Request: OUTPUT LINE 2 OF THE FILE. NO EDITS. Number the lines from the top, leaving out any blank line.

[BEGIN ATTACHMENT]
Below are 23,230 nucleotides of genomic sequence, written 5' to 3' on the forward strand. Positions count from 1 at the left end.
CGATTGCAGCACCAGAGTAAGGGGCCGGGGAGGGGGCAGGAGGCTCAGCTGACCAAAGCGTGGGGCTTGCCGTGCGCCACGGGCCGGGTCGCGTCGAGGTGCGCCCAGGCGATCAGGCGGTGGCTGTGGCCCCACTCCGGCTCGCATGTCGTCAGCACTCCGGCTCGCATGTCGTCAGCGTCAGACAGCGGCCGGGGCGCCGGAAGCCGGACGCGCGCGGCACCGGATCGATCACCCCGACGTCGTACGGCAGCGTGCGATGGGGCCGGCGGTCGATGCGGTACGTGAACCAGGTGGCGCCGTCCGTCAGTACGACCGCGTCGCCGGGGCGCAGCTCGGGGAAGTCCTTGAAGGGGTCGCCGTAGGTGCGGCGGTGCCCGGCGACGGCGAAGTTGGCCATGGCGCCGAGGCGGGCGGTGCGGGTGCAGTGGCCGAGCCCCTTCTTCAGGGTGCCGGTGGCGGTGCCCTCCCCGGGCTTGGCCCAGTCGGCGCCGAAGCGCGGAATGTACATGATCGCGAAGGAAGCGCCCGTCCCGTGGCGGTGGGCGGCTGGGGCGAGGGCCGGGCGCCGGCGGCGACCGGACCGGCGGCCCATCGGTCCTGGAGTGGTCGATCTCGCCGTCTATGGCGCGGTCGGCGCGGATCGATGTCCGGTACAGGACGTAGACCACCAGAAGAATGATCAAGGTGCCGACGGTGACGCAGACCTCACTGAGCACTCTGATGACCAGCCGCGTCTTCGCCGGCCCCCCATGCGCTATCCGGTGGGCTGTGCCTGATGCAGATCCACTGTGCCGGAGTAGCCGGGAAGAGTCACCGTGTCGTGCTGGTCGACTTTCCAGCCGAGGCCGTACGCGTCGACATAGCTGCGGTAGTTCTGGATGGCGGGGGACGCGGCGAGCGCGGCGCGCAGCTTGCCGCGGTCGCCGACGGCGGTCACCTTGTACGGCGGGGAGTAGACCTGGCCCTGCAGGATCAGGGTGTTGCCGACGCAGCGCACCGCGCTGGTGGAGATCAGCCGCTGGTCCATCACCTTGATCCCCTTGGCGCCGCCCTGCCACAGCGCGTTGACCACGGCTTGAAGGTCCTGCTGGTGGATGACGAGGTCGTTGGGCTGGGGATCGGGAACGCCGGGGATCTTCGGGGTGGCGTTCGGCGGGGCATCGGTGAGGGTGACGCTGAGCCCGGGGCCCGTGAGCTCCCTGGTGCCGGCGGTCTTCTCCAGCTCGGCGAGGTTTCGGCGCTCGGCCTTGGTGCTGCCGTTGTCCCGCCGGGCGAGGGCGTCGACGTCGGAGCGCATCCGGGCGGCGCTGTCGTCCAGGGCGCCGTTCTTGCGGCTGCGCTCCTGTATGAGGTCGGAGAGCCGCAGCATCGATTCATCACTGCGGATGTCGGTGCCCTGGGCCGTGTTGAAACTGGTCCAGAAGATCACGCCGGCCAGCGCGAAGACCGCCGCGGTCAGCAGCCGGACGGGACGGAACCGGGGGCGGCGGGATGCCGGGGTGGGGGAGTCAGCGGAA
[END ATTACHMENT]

CGATTGCAGCACCAGAGTAAGGGGCCGGGGAGGGGGCAGGAGGCTCAGCTGACCAAAGCGTGGGGCTTGCCGTGCGCCACGGGCCGGGTCGCGTCGAGGTGCGCCCAGGCGATCAGGCGGTGGCTGTGGCCCCACTCCGGCTCGCATGTCGTCAGCACTCCGGCTCGCATGTCGTCAGCGTCAGACAGCGGCCGGGGCGCCGGAAGCCGGACGCGCGCGGCACCGGATCGATCACCCCGACGTCGTACGGCAGCGTGCGATGGGGCCGGCGGTCGATGCGGTACGTGAACCAGGTGGCGCCGTCCGTCAGTACGACCGCGTCGCCGGGGCGCAGCTCGGGGAAGTCCTTGAAGGGGTCGCCGTAGGTGCGGCGGTGCCCGGCGACGGCGAAGTTGGCCATGGCGCCGAGGCGGGCGGTGCGGGTGCAGTGGCCGAGCCCCTTCTTCAGGGTGCCGGTGGCGGTGCCCTCCCCGGGCTTGGCCCAGTCGGCGCCGAAGCGCGGAATGTACATGATCGCGAAGGAAGCGCCCGTCCCGTGGCGGTGGGCGGCTGGGGCGAGGGCCGGGCGCCGGCGGCGACCGGACCGGCGGCCCATCGGTCCTGGAGTGGTCGATCTCGCCGTCTATGGCGCGGTCGGCGCGGATCGATGTCCGGTACAGGACGTAGACCACCAGAAGAATGATCAAGGTGCCGACGGTGACGCAGACCTCACTGAGCACTCTGATGACCAGCCGCGTCTTCGCCGGCCCCCCATGCGCTATCCGGTGGGCTGTGCCTGATGCAGATCCACTGTGCCGGAGTAGCCGGGAAGAGTCACCGTGTCGTGCTGGTCGACTTTCCAGCCGAGGCCGTACGCGTCGACATAGCTGCGGTAGTTCTGGATGGCGGGGGACGCGGCGAGCGCGGCGCGCAGCTTGCCGCGGTCGCCGACGGCGGTCACCTTGTACGGCGGGGAGTAGACCTGGCCCTGCAGGATCAGGGTGTTGCCGACGCAGCGCACCGCGCTGGTGGAGATCAGCCGCTGGTCCATCACCTTGATCCCCTTGGCGCCGCCCTGCCACAGCGCGTTGACCACGGCTTGAAGGTCCTGCTGGTGGATGACGAGGTCGTTGGGCTGGGGATCGGGAACGCCGGGGATCTTCGGGGTGGCGTTCGGCGGGGCATCGGTGAGGGTGACGCTGAGCCCGGGGCCCGTGAGCTCCCTGGTGCCGGCGGTCTTCTCCAGCTCGGCGAGGTTTCGGCGCTCGGCCTTGGTGCTGCCGTTGTCCCGCCGGGCGAGGGCGTCGACGTCGGAGCGCATCCGGGCGGCGCTGTCGTCCAGGGCGCCGTTCTTGCGGCTGCGCTCCTGTATGAGGTCGGAGAGCCGCAGCATCGATTCATCACTGCGGATGTCGGTGCCCTGGGCCGTGTTGAAACTGGTCCAGAAGATCACGCCGGCCAGCGCGAAGACCGCCGCGGTCAGCAGCCGGACGGGACGGAACCGGGGGCGGCGGGATGCCGGGGTGGGGGAGTCAGCGGAA